A jury convicted a 22-year-old man of first-degree murder Monday in the shooting deaths of graduate students near USC two years ago, in a case that rocked the campus and became international news.
Javier Bolden stroked his chin and laughed quietly after the verdict was announced. His mother gasped, dropped her forehead into her palms and began to sob as a clerk read that Bolden had also been found guilty of attempted murder and assault with a firearm in a separate shooting involving two victims outside a banquet hall in South L.A. a couple of months earlier.
The April 11, 2012, shooting of Ming Qu and Ying Wu was one of several violent incidents that prompted the university to increase security on its campus and in the surrounding neighborhood. The victims were 23-year-old engineering students from China, and their deaths raised fears in China about the safety of students at the school. USC has the largest foreign student population of any U.S. university; about 3,000 of its 8,000 international students are from China.
The verdict came after a six-day trial in a downtown L.A. courtroom, in which a prosecutor played a video of detectives interrogating Bolden after his arrest. At first, Bolden was evasive. When a detective asked him if he remembered being involved in any shootings, Bolden responded flatly: “No.”
Eventually, the detectives walked out of the room for a few minutes and Bolden hung his head and whispered that he was cold.
When they returned — an hour into the interrogation — one of the detectives told Bolden they were talking about something that happened near USC and urged him to speak up. The detective said that it could be a death penalty case, and that a lack of remorse could make Bolden look heartless.
“Do you want the jury to see something like that?” he asked.
“Jury, jury, jury,” Bolden muttered back.
Before long, he changed course, admitting that he was near USC the night of the shooting. He then drew a diagram of where the victims’ BMW had been parked when he and a friend approached the vehicle, hoping to “get some cash.”
Bolden’s attorney, Andrew Goldman, told the jury of seven women and five men that his client hadn’t really been at the crime scene that night, but that he felt pressured into making a false confession after the detective brought up the death penalty.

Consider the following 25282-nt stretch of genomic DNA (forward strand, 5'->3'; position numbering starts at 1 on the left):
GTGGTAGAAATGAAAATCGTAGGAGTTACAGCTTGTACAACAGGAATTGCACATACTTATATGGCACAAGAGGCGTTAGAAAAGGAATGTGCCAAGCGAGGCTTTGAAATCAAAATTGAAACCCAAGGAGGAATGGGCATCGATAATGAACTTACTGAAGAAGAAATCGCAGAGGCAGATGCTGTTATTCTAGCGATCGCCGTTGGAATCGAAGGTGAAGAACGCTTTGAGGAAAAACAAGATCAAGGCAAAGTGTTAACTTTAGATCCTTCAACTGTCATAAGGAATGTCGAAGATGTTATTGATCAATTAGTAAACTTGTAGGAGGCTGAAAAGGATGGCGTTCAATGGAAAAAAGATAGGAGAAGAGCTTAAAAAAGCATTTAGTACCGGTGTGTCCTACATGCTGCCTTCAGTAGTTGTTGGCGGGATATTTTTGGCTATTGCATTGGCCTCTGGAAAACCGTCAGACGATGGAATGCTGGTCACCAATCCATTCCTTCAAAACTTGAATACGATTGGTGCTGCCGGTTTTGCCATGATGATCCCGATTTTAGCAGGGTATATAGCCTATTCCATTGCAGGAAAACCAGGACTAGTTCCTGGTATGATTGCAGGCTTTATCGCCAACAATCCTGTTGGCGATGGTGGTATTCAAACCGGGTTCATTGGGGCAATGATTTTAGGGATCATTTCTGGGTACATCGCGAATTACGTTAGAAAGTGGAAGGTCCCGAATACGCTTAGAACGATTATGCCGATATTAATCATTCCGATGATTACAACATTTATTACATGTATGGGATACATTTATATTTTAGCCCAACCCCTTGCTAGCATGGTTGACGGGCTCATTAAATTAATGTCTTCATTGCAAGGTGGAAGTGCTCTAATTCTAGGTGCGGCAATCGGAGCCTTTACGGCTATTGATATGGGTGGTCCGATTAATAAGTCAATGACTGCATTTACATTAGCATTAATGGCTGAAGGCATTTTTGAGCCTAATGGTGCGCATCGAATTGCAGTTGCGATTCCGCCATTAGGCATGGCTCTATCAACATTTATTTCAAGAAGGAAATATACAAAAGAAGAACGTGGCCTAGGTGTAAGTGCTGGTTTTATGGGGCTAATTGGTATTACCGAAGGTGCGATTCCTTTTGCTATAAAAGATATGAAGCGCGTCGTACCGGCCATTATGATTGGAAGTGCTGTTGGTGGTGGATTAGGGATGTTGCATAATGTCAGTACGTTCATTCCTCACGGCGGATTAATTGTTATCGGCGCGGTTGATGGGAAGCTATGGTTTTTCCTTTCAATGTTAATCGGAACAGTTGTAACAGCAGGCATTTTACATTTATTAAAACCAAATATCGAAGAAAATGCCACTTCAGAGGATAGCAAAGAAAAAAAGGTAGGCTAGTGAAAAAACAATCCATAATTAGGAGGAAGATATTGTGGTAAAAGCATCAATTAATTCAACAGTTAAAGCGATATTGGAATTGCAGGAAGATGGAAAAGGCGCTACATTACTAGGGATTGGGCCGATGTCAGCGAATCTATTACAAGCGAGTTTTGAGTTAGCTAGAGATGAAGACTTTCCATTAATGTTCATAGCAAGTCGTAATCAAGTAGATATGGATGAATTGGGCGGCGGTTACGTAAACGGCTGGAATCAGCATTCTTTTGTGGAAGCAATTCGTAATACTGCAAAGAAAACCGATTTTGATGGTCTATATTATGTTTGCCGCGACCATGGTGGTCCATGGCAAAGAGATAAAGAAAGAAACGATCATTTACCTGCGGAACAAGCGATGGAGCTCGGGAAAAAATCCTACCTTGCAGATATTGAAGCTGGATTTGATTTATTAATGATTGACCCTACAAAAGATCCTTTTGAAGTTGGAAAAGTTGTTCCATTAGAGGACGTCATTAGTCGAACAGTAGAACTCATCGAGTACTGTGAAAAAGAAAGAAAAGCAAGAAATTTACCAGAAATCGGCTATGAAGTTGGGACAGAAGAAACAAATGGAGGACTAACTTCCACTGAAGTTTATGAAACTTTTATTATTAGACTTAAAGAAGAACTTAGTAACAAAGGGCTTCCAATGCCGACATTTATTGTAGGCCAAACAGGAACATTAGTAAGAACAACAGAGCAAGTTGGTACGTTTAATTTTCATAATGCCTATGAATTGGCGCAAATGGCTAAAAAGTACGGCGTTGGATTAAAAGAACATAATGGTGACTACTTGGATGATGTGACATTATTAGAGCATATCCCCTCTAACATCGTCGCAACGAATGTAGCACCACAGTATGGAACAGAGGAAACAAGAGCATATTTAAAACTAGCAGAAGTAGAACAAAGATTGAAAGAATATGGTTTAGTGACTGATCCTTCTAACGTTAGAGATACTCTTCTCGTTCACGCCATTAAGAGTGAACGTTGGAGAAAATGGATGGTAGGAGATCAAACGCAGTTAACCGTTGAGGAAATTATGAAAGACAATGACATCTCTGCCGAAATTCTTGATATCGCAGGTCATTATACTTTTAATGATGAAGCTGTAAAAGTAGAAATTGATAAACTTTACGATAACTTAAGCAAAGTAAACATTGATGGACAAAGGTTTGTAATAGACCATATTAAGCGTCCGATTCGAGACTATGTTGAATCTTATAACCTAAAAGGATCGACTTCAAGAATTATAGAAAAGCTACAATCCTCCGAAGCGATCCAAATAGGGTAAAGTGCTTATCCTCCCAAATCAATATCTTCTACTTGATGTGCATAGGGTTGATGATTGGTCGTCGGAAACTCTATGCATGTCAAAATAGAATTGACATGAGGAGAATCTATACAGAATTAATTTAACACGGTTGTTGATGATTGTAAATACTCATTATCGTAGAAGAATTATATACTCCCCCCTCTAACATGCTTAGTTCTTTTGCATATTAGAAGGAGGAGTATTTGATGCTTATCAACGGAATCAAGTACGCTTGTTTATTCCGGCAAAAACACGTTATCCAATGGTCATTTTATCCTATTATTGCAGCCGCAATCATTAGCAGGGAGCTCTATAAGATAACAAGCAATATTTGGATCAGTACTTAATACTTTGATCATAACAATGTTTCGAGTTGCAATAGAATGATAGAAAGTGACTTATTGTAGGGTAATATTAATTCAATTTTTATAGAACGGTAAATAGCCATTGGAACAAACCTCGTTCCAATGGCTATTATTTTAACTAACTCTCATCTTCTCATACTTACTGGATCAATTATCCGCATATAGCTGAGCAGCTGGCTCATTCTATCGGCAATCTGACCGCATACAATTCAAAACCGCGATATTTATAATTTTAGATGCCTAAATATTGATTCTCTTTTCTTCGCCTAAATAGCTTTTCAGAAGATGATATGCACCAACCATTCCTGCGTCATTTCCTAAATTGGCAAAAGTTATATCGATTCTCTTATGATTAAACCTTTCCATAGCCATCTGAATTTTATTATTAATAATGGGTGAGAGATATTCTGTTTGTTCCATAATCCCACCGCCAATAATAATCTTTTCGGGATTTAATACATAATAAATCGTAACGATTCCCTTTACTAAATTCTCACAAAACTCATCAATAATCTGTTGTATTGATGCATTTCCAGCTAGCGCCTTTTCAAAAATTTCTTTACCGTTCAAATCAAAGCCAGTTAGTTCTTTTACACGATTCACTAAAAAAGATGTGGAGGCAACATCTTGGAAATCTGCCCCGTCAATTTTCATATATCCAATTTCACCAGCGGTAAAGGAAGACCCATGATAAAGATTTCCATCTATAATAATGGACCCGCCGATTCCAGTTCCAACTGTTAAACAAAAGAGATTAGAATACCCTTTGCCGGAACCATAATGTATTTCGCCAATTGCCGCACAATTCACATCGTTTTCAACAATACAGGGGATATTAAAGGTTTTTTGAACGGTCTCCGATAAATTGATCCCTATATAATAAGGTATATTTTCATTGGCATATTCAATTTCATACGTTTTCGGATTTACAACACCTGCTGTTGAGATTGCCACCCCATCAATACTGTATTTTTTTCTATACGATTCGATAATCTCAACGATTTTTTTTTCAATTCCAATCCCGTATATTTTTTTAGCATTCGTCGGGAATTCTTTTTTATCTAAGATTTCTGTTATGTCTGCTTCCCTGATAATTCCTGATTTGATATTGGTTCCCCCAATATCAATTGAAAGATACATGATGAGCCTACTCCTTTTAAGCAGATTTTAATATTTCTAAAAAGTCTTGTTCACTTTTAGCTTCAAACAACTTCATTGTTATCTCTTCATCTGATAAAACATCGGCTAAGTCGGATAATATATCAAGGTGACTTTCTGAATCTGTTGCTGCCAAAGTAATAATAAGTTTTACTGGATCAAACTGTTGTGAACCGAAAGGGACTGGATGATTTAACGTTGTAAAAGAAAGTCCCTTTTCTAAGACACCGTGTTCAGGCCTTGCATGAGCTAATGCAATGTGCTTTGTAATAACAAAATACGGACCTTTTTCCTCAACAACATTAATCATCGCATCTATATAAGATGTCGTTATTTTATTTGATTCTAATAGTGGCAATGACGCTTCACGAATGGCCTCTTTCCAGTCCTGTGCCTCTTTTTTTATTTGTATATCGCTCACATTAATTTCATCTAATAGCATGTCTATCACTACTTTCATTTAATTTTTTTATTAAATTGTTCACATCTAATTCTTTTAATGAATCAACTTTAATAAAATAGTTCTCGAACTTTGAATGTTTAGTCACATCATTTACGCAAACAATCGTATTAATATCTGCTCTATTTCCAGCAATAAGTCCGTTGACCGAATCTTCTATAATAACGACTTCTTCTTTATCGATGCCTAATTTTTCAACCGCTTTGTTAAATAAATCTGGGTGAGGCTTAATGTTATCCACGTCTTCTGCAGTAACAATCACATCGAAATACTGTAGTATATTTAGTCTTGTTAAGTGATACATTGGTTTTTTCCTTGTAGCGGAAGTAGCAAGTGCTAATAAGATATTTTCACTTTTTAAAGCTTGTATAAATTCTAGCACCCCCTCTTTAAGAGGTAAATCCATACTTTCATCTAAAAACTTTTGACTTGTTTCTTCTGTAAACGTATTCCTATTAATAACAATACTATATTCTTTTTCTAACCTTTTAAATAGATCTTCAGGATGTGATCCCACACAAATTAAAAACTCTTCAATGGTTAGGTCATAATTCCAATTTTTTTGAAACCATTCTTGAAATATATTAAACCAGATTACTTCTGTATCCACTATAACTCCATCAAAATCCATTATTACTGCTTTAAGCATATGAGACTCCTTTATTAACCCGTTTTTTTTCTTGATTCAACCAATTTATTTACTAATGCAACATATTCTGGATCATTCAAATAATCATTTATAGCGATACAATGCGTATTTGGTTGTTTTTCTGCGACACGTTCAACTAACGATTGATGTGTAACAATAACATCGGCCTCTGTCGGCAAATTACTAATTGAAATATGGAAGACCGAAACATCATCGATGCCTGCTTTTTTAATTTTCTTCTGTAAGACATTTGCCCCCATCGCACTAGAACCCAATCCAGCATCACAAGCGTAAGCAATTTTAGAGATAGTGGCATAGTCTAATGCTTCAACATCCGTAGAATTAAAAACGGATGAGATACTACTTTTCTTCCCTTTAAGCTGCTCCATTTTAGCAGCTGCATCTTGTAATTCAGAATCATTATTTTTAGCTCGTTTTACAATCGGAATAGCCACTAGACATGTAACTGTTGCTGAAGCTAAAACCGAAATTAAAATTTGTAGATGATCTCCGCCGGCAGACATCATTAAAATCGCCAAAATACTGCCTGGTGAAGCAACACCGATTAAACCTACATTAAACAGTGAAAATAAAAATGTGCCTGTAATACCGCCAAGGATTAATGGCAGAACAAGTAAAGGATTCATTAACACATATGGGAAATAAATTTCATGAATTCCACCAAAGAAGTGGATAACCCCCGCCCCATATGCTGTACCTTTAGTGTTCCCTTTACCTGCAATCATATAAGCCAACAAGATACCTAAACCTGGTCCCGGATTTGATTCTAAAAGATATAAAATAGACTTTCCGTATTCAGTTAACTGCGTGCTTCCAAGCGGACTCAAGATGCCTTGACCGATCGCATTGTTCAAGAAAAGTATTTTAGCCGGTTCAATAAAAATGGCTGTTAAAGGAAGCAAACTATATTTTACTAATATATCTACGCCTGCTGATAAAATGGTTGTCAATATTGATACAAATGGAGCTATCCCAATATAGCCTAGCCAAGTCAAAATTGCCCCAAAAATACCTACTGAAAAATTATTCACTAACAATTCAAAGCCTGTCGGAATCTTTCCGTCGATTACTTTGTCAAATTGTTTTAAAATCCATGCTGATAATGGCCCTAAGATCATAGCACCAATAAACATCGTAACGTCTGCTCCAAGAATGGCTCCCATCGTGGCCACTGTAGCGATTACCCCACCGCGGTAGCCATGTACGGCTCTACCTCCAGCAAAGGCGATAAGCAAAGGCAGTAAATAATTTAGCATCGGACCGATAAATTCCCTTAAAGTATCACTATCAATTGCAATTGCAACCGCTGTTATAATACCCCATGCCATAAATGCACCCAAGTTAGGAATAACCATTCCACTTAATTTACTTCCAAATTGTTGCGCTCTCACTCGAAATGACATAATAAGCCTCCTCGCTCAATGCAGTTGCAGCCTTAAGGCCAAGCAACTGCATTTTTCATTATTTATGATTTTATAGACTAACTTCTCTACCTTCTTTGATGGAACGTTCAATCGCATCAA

Deputy Dist. Atty. Dan Akemon argued that some of the most damning evidence in the case was a wiretapped phone conversation in which co-defendant Bryan Barnes asked Bolden if he remembered the time they “ran up on them little Asian people.”
Bolden responded “mmnh-mmnh” when Barnes mentioned details from the shooting, and toward the end of the conversation, Bolden told Barnes to “just relax.”
Jurors also watched a video of Bolden bragging about the shootings to his cellmate, a police informant, in jail. Seated on a bunk bed, Bolden told his cellmate that he watched as Barnes shot the two students.
“The passenger just slumped,” he said.
Goldman told jurors that his client had made almost everything up to look tough in front of his older cellmate, who was described by a detective as a heavy-set man with gang tattoos who gets paid between $500 and $1,000 every time he works as an informant.
“Of course he’s going to puff,” Goldman said. “Of course he’s going to exaggerate.”
During closing statements, Akemon questioned that argument, saying he didn’t think Bolden’s demeanor in the video suggested he was intimidated by the informant.
“This is a very street-smart young man,” the prosecutor said.
Several times throughout the trial, Bolden turned to look at his family in the audience. Sometimes he smiled. Other times he put his hand up near his ear, signaling that he wanted to talk to them on the phone. Most days, his mother sat quietly with her Bible on her lap.
Akemon left the courtroom without speaking to reporters, and Goldman declined to comment on the guilty verdicts in the USC slayings, but said he thought jurors would have found his client not guilty in the South L.A. shooting if the two incidents hadn’t been lumped together.
“I think it prejudices the evidence,” he said, adding that he plans to file an appeal.
Bolden faces a possible life-without-parole term and is scheduled to be sentenced Nov. 17.